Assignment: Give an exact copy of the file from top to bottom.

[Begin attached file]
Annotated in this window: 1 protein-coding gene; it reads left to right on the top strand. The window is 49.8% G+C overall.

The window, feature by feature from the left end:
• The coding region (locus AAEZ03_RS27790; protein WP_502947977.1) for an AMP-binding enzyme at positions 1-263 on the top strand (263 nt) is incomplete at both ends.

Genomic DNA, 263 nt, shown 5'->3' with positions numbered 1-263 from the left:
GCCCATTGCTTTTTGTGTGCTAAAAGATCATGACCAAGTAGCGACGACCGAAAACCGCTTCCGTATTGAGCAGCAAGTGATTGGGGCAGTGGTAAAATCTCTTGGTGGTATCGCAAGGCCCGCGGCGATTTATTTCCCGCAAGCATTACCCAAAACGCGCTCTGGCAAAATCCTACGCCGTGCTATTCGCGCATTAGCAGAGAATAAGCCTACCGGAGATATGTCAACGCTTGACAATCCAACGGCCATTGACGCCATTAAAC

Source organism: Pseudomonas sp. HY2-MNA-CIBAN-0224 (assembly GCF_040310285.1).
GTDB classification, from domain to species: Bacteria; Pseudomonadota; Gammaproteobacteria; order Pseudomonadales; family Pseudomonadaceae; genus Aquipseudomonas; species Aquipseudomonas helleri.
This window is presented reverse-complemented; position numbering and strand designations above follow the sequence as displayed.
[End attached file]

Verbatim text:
Annotated in this window: 1 protein-coding gene; it reads left to right on the top strand. The window is 49.8% G+C overall.

The window, feature by feature from the left end:
• The coding region (locus AAEZ03_RS27790; protein WP_502947977.1) for an AMP-binding enzyme at positions 1-263 on the top strand (263 nt) is incomplete at both ends.

Genomic DNA, 263 nt, shown 5'->3' with positions numbered 1-263 from the left:
GCCCATTGCTTTTTGTGTGCTAAAAGATCATGACCAAGTAGCGACGACCGAAAACCGCTTCCGTATTGAGCAGCAAGTGATTGGGGCAGTGGTAAAATCTCTTGGTGGTATCGCAAGGCCCGCGGCGATTTATTTCCCGCAAGCATTACCCAAAACGCGCTCTGGCAAAATCCTACGCCGTGCTATTCGCGCATTAGCAGAGAATAAGCCTACCGGAGATATGTCAACGCTTGACAATCCAACGGCCATTGACGCCATTAAAC

Source organism: Pseudomonas sp. HY2-MNA-CIBAN-0224 (assembly GCF_040310285.1).
GTDB classification, from domain to species: Bacteria; Pseudomonadota; Gammaproteobacteria; order Pseudomonadales; family Pseudomonadaceae; genus Aquipseudomonas; species Aquipseudomonas helleri.
This window is presented reverse-complemented; position numbering and strand designations above follow the sequence as displayed.